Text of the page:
E-book antitrust monitor Michael Bromwich says that his relationship with Apple has “significantly improved” since Apple was ordered to hire him to monitor their compliance with antitrust requirements stemming from the e-books antitrust case. The Wall Street Journal reports the comment is from Bromwich’s first report to US District Judge Denise Cote.
Bromwich’s report, via MacRumors:
After the Second Circuit panel issued its decision in early February, we took steps to reestablish contact and to attempt to “reset” our relationship with Apple, as this Court had directed during the January 13, 2014 proceedings and in its January 16, 2014 opinion. Those steps prompted constructive responses from Apple. As more fully described in this Report, the relationship between Apple and the monitoring team has significantly improved over the past six weeks and has become more focused on achieving the goal of enhancing Apple’s Antitrust Compliance Program pursuant to the Final Judgment.
Bromwich notes a shift in tone in the relationship with Apple, which he says is largely due to the new in-house contact that Apple has assigned to work with himself and his team. The new contact has aided Bromwich and his team in obtaining more information, and is more committed to resolving disputes that the previous contact.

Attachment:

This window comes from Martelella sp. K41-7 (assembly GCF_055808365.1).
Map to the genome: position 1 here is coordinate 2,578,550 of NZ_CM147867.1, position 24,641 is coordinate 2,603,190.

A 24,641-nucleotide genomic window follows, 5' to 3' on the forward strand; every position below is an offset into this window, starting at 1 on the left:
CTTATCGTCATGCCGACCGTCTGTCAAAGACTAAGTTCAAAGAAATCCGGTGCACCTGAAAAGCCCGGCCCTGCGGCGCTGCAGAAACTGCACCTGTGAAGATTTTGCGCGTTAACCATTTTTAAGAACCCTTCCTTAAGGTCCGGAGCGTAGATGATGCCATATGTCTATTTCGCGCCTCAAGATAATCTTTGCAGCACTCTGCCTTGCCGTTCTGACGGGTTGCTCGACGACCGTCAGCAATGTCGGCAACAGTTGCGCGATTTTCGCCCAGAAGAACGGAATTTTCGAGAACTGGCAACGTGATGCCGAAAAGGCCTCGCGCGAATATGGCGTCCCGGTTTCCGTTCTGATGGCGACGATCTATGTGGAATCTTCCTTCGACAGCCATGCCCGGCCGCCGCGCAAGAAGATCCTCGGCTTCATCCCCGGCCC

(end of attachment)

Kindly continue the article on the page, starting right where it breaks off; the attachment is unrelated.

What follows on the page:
Bromwich did note that the information was largely about Apple “generally,” and that more would be required.
In the early days of the antitrust monitoring, Apple requested the removal of Bromwich, complaining of his exorbitant fees, while Bromwich complained of Apple’s blocking interviews, and interference with his investigation. The request to remove Bromwich was not granted. However, Judge Cote did place some restrictions on Bromwich’s monitorship.